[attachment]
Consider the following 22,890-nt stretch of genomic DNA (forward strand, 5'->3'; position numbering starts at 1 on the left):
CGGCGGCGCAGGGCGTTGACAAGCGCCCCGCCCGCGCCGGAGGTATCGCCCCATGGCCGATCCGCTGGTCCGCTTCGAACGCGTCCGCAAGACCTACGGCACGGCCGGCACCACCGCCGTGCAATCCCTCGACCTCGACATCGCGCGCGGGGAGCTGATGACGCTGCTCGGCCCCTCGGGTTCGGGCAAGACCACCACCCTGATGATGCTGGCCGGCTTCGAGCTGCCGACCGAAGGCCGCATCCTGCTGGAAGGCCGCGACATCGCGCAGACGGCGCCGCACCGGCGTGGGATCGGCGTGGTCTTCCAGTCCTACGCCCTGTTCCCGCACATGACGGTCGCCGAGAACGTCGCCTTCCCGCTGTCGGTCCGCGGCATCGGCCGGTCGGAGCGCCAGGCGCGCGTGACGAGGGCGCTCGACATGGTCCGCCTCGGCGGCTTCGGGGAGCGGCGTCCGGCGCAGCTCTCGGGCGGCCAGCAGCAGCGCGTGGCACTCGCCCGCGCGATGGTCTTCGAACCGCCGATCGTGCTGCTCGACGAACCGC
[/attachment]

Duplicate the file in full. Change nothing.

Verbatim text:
Consider the following 22,890-nt stretch of genomic DNA (forward strand, 5'->3'; position numbering starts at 1 on the left):
CGGCGGCGCAGGGCGTTGACAAGCGCCCCGCCCGCGCCGGAGGTATCGCCCCATGGCCGATCCGCTGGTCCGCTTCGAACGCGTCCGCAAGACCTACGGCACGGCCGGCACCACCGCCGTGCAATCCCTCGACCTCGACATCGCGCGCGGGGAGCTGATGACGCTGCTCGGCCCCTCGGGTTCGGGCAAGACCACCACCCTGATGATGCTGGCCGGCTTCGAGCTGCCGACCGAAGGCCGCATCCTGCTGGAAGGCCGCGACATCGCGCAGACGGCGCCGCACCGGCGTGGGATCGGCGTGGTCTTCCAGTCCTACGCCCTGTTCCCGCACATGACGGTCGCCGAGAACGTCGCCTTCCCGCTGTCGGTCCGCGGCATCGGCCGGTCGGAGCGCCAGGCGCGCGTGACGAGGGCGCTCGACATGGTCCGCCTCGGCGGCTTCGGGGAGCGGCGTCCGGCGCAGCTCTCGGGCGGCCAGCAGCAGCGCGTGGCACTCGCCCGCGCGATGGTCTTCGAACCGCCGATCGTGCTGCTCGACGAACCGC